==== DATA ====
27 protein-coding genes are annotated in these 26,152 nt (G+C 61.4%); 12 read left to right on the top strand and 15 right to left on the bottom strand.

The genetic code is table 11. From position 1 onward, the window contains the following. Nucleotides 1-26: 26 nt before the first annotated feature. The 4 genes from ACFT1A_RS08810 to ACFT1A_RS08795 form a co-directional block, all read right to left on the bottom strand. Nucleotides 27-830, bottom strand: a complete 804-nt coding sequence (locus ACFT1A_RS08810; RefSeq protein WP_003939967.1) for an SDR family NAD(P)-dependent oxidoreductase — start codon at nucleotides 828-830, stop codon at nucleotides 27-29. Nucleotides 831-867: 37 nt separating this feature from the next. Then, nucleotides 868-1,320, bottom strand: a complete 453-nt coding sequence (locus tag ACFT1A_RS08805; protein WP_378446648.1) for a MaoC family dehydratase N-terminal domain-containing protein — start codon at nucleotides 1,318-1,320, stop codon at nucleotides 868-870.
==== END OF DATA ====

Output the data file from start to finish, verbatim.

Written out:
27 protein-coding genes are annotated in these 26,152 nt (G+C 61.4%); 12 read left to right on the top strand and 15 right to left on the bottom strand.

The genetic code is table 11. From position 1 onward, the window contains the following. Nucleotides 1-26: 26 nt before the first annotated feature. The 4 genes from ACFT1A_RS08810 to ACFT1A_RS08795 form a co-directional block, all read right to left on the bottom strand. Nucleotides 27-830, bottom strand: a complete 804-nt coding sequence (locus ACFT1A_RS08810; RefSeq protein WP_003939967.1) for an SDR family NAD(P)-dependent oxidoreductase — start codon at nucleotides 828-830, stop codon at nucleotides 27-29. Nucleotides 831-867: 37 nt separating this feature from the next. Then, nucleotides 868-1,320, bottom strand: a complete 453-nt coding sequence (locus tag ACFT1A_RS08805; protein WP_378446648.1) for a MaoC family dehydratase N-terminal domain-containing protein — start codon at nucleotides 1,318-1,320, stop codon at nucleotides 868-870.